Firaxis, master of the turn-based strategy game, refocuses its efforts away from civilisations and alien invasions and instead towards the Marvel Universe with Marvel’s Midnight Suns.
Adapting Marvel Comics to other media is fraught with risk. Decades of complex, and often contradictory, continuity makes for quite the creative minefield. Whilst everything Marvel Studios touches in the cinema turns to gold; others have not fared so well when it comes to video games.
Sony may have struggled a little in the box office of late with their Marvel movie offerings, but it’s their recent Spider-Man games that have had the most success in transitioning from the Marvel comic book universe into video games. Even Square Enix bit off more than they could chew with Marvel’s Avengers, only redeeming themselves with their Guardians of the Galaxy game.
With Marvel’s Midnight Suns, 2K Games enters the ring with a mix of card game, role-playing game, and Firaxis’ signature strategy gameplay. It's an interesting idea and certainly sets the game apart from the likes of 2K’s X-COM franchise.
The game is loosely based on the 1992 Midnight Sons comic book series, featuring Ghost Rider, Blade and Doctor Strange, and other more supernatural characters, rather than Marvel’s usual and more well-known costumed heroes. At first glance, it seems a somewhat peculiar source of inspiration for a game, featuring Marvel’s more obscure characters, considering the comic-book company’s rich history. But it's actually quite a smart move, a clean slate as it were but potentially with a built-in fanbase.
When the newly freed mother of demons, Lilith is freed, her son “The Hunter” is resurrected to aid the Midnight Suns' war against her. Players take on the role of The Hunter and can customise the character’s appearance and gender.
Whilst the game features some of Marvel’s heavy-hitters like Doctor Strange, Iron Man, and Spider-man, Midnight Suns concerns itself with the darker corner of the Marvel Universe. The Hunter is initially joined by Nico Minoru (voiced by Lyrica Okano from The Runaways TV show), Robbie Reyes (AKA Ghost Rider, as seen in Agents of SHIELD), Illyana Rasputin (Magik from The New Mutants movie) Blade and Captain Marvel.
Whilst some may arguably be Marvel’s B-list heroes, most of the starting line-up characters have appeared fairly recently in Marvel TV shows and movies, and thus will likely be familiar to players that do not follow the comics. As the game progresses, the team is joined by some more familiar characters each with their own Midnight Suns stylings.
The gameplay is a bit of a peculiar mash-up of Firaxis’ turn-based strategy and a lightweight role-playing element that provides the game’s story. They are two very different mechanics which do not always feel very well integrated.
The main part of the game is the combat, which is arena-based and triggered by taking on missions. The player can usually choose which characters can accompany The Hunter on a mission.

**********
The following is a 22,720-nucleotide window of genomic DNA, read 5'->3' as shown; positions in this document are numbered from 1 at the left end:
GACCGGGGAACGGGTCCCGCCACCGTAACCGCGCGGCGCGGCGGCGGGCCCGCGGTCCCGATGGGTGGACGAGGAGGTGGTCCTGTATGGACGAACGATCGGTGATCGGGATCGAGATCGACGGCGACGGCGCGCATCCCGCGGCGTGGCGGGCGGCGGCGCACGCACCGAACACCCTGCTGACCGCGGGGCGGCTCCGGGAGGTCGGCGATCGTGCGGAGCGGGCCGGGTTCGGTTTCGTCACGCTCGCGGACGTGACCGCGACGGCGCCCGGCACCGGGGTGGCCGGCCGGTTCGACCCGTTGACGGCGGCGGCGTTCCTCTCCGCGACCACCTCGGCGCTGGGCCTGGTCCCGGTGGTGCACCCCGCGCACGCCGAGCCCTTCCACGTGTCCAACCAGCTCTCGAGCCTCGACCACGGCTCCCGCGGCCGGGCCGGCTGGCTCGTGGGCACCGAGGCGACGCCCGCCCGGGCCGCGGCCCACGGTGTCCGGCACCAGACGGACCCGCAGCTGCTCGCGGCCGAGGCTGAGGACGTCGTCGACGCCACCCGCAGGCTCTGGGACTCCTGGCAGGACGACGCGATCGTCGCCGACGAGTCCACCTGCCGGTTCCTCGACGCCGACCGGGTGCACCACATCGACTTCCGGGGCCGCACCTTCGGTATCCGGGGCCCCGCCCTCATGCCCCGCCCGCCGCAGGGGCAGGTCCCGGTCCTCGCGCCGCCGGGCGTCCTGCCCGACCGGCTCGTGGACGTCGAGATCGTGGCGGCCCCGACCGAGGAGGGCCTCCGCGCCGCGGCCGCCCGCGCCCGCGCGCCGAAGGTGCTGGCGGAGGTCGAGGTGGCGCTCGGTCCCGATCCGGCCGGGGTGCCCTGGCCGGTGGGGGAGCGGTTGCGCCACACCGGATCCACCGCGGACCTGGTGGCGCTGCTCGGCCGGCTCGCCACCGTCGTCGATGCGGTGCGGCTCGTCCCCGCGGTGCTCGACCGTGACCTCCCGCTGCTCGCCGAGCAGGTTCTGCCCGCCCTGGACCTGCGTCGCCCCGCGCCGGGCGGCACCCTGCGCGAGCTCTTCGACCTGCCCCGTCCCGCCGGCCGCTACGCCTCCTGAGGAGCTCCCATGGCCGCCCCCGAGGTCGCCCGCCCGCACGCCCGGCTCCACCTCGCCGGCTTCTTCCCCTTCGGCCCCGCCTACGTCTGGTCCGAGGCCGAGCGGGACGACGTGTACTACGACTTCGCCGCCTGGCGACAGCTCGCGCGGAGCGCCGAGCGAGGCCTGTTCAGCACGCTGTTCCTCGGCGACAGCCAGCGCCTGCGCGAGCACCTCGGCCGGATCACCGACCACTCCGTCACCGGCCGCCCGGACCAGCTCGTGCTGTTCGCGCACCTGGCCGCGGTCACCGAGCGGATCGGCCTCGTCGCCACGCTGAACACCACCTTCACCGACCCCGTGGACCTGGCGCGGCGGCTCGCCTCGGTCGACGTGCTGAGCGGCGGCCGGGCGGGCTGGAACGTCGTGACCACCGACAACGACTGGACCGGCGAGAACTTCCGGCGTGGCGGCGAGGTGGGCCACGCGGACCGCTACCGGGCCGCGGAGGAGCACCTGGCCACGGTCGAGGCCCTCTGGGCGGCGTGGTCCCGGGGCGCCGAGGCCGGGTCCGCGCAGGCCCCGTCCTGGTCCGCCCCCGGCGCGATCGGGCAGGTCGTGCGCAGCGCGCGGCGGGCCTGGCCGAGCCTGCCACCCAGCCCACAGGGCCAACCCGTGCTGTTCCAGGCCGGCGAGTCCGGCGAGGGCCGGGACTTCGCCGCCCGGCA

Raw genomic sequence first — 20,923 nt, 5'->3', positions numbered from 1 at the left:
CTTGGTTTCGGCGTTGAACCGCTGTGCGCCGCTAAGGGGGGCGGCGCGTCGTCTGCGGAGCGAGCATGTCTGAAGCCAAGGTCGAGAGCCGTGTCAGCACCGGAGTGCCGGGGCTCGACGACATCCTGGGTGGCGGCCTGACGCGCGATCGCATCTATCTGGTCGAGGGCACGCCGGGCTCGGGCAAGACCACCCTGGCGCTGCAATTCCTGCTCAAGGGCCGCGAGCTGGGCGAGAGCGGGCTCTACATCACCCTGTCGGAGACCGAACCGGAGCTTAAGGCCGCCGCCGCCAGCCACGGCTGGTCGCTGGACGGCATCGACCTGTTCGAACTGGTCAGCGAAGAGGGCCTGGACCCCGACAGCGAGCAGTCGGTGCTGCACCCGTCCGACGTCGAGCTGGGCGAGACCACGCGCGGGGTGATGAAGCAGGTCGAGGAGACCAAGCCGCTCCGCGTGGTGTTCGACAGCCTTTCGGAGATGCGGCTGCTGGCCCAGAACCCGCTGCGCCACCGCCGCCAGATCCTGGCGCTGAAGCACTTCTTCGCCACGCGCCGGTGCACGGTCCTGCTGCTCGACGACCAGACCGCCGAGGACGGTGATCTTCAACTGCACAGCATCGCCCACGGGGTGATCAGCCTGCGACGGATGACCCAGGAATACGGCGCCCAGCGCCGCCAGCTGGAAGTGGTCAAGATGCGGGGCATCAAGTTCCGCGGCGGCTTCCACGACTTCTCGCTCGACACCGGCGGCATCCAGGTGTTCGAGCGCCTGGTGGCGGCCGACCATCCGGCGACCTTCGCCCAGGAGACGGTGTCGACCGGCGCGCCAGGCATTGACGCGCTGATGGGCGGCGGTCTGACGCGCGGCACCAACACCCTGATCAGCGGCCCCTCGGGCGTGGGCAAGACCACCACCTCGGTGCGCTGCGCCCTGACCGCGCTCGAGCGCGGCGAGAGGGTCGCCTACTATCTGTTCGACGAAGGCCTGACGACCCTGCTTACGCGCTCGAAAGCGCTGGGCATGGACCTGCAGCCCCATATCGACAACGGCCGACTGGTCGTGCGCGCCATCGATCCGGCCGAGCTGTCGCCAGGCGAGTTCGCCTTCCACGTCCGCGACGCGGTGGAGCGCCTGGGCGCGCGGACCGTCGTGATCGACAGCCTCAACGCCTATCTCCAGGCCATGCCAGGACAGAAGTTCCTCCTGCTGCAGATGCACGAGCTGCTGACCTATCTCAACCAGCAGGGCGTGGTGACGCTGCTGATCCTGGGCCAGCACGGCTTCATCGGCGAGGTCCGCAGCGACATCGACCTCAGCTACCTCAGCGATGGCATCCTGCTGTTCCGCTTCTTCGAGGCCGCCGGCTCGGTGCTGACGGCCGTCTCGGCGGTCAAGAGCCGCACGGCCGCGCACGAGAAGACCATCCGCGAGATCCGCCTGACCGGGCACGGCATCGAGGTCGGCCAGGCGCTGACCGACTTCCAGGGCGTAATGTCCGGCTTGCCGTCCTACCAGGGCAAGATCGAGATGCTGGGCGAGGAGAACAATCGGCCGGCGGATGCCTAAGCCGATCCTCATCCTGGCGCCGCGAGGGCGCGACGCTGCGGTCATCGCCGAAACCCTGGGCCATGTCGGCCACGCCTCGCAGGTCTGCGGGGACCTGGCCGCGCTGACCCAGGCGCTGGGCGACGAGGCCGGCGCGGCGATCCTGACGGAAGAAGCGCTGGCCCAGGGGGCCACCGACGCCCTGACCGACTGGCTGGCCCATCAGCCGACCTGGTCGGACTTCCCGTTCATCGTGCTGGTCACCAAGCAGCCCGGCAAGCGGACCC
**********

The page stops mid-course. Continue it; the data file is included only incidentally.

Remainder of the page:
Using randomly drawn cards from each character’s deck, the player can instigate moves and actions against the opponents in the arena. Some “free” moves utilise the environment making the battles feel a little more like those in the comics. Special moves are accompanied by dramatic animations.
The battles are a lot of fun. As simple as they initially feel, they require a fair amount of strategy for success, especially as the mechanics get more complex as the game progresses. My first thoughts on playing these fights were that the game seemed to be more of a mobile game than a AAA console/PC game. Certainly, this part of the game feels very much separate from the more superficial third-person role-playing game aspect.
The role-playing part of the game is set in a hub area called The Abbey. Here players can find Doctor Strange, Tony Stark, Carol Danvers, and the enigmatic Caretaker “working on things”. Other heroes can also be talked to as the roster increases. The spectral form of the deceased Agatha Harkness can also be found in the abbey halls.
Surrounding The Abbey are grounds that are full of secrets of their own. Players can socialise and spar with other characters to improve their relationships for stat and item rewards. As the game progresses more and more of these seemingly superfluous gameplay elements are unlocked.
I soon found navel-gazing and discussing feelings with Ghost Rider, or furnishing my bedroom rather dull. I’m not one for usually skipping dialogue, but I felt like a speed-runner racing between busy work tasks to get back out in the field to play the actual strategy game.
It’s a great game, don’t get me wrong and any faults are skippable/easily overlooked, but it's like someone had a great idea for a Marvel strategy game, and then someone else came along and told them to bolt on an RPG element. It’s not that it doesn’t work, it does. But I felt that these are two very distinct types of gameplay that seem to cater to entirely different audiences. And I’m still not sure about that.
The game looks pretty good. Some of the character models look a bit off, especially my customised Hunter character, but on the whole, they are great interpretations of Marvel’s heroes. The battles look amazing with some impressive set pieces and very visceral combat movies that’ll have you wincing. The Abbey and its surroundings are full of details and invite exploration.
Marvel’s Midnight Suns offers players deep turn-based strategy gameplay featuring many great Marvel characters. The role-playing side of the game is a bit jarring but serves to give the story depth and a place to chill out between battles. I’d not say it’s a match made in heaven, but it works a lot better than it should. Overall, it’s a good game offering players lots to do, even if it does feel like the developers are throwing the kitchen sink at you, at times.